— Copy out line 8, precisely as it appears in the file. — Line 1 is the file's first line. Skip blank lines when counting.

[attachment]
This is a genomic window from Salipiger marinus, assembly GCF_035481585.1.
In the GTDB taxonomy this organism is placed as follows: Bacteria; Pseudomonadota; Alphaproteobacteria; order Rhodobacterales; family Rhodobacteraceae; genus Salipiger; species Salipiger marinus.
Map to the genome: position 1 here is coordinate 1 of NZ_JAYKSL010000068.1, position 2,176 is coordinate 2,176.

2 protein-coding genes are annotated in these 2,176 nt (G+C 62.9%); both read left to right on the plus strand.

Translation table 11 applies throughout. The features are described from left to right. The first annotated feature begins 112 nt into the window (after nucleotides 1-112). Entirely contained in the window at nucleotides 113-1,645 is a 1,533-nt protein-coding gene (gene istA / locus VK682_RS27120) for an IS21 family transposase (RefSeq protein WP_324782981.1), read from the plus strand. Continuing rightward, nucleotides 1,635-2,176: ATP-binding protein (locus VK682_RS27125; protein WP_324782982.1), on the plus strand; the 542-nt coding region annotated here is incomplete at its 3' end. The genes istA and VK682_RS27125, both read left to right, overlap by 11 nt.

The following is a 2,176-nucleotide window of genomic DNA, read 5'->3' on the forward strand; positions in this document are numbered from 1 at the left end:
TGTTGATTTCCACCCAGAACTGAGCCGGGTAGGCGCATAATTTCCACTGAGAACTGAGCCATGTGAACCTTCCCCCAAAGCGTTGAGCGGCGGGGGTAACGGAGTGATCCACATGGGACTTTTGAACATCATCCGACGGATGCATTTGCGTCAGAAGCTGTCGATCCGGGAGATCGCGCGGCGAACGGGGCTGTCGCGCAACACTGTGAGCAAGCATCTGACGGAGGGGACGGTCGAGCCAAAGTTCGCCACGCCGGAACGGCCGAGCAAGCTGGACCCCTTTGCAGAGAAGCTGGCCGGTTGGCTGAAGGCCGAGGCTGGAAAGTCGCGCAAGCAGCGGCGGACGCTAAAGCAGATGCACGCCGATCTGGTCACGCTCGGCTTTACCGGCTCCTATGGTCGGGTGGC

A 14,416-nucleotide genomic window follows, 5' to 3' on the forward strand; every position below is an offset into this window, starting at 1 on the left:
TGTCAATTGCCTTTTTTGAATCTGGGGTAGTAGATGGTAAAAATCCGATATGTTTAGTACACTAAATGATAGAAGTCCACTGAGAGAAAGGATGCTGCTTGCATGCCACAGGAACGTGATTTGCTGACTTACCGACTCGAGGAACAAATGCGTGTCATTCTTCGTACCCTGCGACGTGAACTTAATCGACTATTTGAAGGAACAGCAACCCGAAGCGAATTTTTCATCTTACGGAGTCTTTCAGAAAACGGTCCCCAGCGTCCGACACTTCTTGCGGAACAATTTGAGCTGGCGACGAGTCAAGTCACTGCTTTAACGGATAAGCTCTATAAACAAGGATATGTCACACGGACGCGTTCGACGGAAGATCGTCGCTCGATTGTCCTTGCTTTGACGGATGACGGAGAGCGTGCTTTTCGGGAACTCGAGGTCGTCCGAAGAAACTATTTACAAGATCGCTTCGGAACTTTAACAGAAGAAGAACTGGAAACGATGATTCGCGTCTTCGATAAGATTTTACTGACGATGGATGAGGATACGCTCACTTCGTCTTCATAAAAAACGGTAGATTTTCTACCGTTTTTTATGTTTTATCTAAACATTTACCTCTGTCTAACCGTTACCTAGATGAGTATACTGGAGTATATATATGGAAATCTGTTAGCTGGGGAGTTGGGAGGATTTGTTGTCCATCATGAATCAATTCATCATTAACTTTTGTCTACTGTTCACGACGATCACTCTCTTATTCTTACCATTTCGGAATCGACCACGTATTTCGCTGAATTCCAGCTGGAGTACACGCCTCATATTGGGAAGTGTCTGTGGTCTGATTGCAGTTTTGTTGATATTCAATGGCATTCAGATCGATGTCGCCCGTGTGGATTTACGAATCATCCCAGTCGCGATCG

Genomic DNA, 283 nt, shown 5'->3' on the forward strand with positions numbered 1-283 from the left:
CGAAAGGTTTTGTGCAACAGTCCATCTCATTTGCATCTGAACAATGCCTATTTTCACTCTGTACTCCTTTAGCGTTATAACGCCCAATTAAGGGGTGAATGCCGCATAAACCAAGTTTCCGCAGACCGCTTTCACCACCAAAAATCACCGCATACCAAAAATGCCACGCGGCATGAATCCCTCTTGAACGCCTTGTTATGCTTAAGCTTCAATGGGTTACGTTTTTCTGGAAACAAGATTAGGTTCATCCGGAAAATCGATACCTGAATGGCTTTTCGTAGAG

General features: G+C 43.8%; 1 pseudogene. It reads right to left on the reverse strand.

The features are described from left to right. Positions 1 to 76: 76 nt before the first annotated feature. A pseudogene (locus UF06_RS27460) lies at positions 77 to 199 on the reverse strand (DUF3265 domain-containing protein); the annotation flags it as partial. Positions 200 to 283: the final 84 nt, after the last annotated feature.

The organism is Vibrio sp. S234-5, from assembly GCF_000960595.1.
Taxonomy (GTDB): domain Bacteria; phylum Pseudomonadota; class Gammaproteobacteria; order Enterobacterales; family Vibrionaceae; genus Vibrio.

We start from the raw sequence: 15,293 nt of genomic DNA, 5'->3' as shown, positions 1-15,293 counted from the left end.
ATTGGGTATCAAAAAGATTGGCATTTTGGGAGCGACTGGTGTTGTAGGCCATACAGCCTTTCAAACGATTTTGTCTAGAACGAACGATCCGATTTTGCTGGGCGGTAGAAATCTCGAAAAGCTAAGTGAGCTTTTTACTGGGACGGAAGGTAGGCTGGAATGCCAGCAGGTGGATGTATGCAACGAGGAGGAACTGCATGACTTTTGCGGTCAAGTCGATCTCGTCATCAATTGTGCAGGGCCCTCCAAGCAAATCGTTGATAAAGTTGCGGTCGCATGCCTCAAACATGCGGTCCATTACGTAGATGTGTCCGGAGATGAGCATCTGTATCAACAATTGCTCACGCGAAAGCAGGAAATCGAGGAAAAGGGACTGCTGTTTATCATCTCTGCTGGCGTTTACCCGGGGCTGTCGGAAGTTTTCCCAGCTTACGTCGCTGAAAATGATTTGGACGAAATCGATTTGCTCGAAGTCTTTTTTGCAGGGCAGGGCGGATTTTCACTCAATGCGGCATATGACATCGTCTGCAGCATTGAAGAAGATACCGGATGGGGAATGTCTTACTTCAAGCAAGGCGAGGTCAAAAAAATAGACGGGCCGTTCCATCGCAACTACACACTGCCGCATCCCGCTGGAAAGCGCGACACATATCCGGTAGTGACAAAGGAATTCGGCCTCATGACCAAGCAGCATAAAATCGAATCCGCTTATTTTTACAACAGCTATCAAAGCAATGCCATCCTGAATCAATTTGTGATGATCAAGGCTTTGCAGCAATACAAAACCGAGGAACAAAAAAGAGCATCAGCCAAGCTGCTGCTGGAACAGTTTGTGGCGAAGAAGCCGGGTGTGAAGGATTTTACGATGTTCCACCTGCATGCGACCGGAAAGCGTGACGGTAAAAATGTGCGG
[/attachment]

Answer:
A 14,416-nucleotide genomic window follows, 5' to 3' on the forward strand; every position below is an offset into this window, starting at 1 on the left: